Understanding Ovarian Cysts

July 16, 2023
Lisa P. Otey, MD

Ovarian Cysts

A cyst is a pouch or sac that is filled with fluid or other tissue. It is called an ovarian cyst when such cysts grow on the ovary. A woman has two ovaries. These are located on the either side of the uterus.

Not all cysts are harmful. In fact, it is normal for cysts to grow on the ovaries. The majority of the cysts are harmless and often will just go away naturally. Most ovarian cysts are small – so tiny that they often do not cause symptoms. In some cases such as ovarian cyst rupture, these cause discomfort and problems and therefore require treatment by a Houston Gynecologist.

Kinds of Ovarian Cysts

The following are the specific kinds of ovarian cysts:

Functional Cysts

This is the most common kind of ovarian cyst because this cyst develops as a consequence of ovulation – a normal bodily function. Functional cysts do not cause symptoms or only cause mild ones. These cysts normally go away after 6-8 weeks.

Dermoid Cysts

This particular cyst evolves from a cell type that has the capacity to develop into different forms of tissue such as hair, fat, teeth and skin. This cyst may exist from birth and grow during the reproductive years. Dermoid cysts can be found in one or both ovaries. Most of these cysts are so tiny that they cause no symptoms at all. In situations when these cysts become large, they may cause discomfort and pain.


Cystadenomas are cysts that grow from the cells on the external part of the ovary. In some cases, these cysts are filled with thick, sticky gel or watery substance. For the most part, they are benign or not cancerous. If they grow in size they can cause pain.


These are ovarian cysts that develop as a result of endometriosis. In this situation, the endometrial tissue or the tissue found on the lining of the uterus grows outside the uterus such as in the ovaries. An endometrioma may develop as the endometrial tissue continues to bleed with each menstrual cycle. These cysts are also called chocolate cysts because they are filled with dark, reddish-brown blood.


Some ovarian cysts are very small and cause no symptoms at all. Some may cause sharp or dull pain in the abdomen and pain during particular activities. Big cysts may cause torsion or twisting of the ovary, resulting in pain and discomfort.  Ovarian cyst rupture or bleed may cause more urgent problems requiring immediate treatment.

In exceptional cases, cysts may become malignant or cancerous. Ovarian cancer is unusual in younger women. The risk of ovarian cancer increases as a woman ages.

Early Signs of Ovarian Cancer

  • Feeling tired
  • Bloating
  • Constipation
  • Indigestion
  • Inability to eat normally
  • Unexplained weight loss
  • Back pain
  • Enlargement or swelling of the abdomen
  • Urinary frequency or incontinence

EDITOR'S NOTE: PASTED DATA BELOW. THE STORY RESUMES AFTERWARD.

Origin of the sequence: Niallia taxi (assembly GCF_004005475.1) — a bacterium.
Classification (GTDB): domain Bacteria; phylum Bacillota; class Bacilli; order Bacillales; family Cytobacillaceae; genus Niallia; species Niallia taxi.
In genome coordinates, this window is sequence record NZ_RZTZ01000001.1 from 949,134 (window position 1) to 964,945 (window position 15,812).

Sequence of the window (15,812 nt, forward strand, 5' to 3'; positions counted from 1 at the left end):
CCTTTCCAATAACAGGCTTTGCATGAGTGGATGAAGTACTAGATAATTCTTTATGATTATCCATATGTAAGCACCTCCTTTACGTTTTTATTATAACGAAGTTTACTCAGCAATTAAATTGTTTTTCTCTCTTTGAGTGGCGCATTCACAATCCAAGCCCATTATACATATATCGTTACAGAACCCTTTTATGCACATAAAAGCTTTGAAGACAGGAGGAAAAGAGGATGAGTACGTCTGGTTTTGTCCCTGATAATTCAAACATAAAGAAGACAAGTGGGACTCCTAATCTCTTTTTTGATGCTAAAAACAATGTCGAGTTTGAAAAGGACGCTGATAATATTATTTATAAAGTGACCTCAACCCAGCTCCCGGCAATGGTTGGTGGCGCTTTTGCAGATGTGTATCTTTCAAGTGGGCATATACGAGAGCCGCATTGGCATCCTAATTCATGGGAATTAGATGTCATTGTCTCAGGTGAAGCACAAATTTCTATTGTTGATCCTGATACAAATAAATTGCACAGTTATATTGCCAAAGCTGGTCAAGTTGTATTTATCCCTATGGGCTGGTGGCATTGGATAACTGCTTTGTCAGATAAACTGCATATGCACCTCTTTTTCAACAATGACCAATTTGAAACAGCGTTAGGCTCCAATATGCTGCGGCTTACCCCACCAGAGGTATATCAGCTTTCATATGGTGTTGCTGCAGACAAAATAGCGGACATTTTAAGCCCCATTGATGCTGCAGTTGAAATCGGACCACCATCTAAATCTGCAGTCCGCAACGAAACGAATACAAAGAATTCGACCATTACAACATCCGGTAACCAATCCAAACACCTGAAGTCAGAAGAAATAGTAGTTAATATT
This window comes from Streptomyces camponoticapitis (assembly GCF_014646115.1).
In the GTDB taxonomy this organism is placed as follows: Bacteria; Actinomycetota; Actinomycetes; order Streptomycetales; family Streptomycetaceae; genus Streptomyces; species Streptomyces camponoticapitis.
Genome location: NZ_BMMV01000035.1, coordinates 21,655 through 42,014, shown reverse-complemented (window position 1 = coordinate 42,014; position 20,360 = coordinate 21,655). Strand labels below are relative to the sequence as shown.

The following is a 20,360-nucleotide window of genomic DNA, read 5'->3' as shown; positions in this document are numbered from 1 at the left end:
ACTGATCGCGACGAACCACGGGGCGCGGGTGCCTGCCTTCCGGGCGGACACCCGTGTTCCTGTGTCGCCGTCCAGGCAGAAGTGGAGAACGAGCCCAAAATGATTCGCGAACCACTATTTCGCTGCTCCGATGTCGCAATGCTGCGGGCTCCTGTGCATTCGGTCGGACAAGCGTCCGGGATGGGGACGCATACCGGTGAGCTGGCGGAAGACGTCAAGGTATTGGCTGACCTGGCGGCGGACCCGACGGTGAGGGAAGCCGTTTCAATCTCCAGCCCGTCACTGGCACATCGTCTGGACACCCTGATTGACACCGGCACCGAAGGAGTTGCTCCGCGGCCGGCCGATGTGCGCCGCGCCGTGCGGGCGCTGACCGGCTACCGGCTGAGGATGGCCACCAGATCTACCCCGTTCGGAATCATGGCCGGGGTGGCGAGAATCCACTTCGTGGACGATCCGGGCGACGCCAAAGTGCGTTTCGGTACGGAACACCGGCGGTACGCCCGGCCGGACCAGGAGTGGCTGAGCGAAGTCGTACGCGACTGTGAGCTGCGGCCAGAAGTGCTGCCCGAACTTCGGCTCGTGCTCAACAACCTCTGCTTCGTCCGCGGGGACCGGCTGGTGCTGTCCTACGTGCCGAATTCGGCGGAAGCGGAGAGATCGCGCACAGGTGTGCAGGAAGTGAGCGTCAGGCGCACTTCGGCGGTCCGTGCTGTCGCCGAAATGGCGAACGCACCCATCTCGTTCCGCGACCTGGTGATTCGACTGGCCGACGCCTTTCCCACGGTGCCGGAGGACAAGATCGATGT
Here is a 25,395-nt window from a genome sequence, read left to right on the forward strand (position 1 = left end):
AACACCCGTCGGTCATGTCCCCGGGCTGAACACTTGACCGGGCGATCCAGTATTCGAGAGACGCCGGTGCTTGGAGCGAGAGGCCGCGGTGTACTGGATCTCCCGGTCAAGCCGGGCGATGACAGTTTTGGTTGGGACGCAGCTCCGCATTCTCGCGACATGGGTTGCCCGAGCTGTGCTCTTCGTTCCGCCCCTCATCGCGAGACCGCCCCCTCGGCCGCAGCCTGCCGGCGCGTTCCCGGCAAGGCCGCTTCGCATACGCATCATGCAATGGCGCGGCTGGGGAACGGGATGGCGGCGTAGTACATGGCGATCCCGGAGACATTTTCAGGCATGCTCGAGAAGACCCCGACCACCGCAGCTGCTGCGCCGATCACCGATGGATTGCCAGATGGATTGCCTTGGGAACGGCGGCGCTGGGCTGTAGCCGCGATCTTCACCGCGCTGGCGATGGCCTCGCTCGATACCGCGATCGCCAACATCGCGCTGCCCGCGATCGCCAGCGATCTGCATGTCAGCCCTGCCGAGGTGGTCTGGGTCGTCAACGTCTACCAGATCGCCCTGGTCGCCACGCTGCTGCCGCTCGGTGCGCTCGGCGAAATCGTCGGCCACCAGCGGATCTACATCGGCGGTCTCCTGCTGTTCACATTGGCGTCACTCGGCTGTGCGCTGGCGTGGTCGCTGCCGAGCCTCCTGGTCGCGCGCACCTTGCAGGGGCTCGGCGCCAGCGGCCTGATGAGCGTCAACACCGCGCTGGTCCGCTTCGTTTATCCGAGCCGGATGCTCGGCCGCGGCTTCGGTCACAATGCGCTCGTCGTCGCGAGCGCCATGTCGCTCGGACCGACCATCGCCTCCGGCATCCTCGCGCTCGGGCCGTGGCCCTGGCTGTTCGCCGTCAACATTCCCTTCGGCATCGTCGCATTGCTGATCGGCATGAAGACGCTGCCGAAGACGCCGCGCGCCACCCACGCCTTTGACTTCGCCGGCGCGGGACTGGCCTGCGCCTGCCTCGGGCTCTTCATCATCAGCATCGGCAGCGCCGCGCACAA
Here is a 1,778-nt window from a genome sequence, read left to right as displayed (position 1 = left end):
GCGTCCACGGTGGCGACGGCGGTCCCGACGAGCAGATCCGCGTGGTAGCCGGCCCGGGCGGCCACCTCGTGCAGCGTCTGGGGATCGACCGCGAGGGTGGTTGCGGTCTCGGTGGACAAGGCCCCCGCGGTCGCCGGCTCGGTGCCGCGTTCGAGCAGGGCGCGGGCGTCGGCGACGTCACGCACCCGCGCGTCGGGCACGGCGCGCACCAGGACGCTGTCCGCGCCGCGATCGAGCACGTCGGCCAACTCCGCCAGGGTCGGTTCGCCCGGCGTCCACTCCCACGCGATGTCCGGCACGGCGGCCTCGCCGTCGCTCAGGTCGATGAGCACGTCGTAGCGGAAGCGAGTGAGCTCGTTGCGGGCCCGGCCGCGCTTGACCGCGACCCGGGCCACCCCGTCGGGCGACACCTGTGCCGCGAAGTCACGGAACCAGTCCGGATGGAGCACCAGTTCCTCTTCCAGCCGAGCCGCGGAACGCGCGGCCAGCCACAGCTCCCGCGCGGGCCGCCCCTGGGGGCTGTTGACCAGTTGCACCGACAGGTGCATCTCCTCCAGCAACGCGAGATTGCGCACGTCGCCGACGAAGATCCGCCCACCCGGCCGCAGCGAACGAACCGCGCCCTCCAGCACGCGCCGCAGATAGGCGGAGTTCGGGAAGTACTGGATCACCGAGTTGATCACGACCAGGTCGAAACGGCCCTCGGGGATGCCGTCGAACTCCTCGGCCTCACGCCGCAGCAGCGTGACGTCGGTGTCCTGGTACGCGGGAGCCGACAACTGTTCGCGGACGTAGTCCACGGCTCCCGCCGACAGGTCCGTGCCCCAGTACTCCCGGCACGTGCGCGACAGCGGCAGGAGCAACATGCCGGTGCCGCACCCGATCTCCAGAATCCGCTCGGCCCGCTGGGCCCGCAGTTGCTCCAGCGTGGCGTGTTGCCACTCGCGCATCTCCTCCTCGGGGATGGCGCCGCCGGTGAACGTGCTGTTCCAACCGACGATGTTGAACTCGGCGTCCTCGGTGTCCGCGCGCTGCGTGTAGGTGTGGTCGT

• Pelvic or abdominal pain


There are several options to treat ovarian cysts. Your choice of treatment is dependent on a number of factors which include your age, kind of cyst, size and shape of the cyst, your family history and whether or not you have symptoms.

“Watchful” Waiting

If you are not having any symptoms from a cyst, your physician may observe it determine whether it has increased its size or not over the following month or two. If you have functional cysts, there is no need to worry as these easily go away even without our intervention in just a month or two. If you have a cyst rupture, most spontaneously resolve but some require surgery because of extensive bleeding.  If you are past menopause and you are concerned about the possibility of cancer, your health care provider may propose for you to have regular ultrasound examinations as well as a blood test called CA-125. And if there are changes or if the cyst becomes bigger, there may be a need for a treatment.

Birth Control Pills

If you are constantly having functional cysts, your health care provider may recommend birth control pills to prevent you from ovulating. If you do not ovulate, it will be unlikely for you to develop new cysts. However, the pills will not make the existing cysts go away. These pills are more of a preventive measure.


Surgery may be recommended by your health care provider when your cyst is causing symptoms and when the cyst is large. The need for surgery is also dependent on the following factors:

  • Size of cyst
  • Type of cyst
  • Your age
  • Your symptoms
  • Your desire to have children

There are instances when the cysts can be removed without necessarily removing the ovary. This type of surgery is called cystectomy. Sometimes, one or two of the ovaries may be removed – this situation cannot be decided prior to surgery as your Houston Gynecologist can only decide on this during the surgery.

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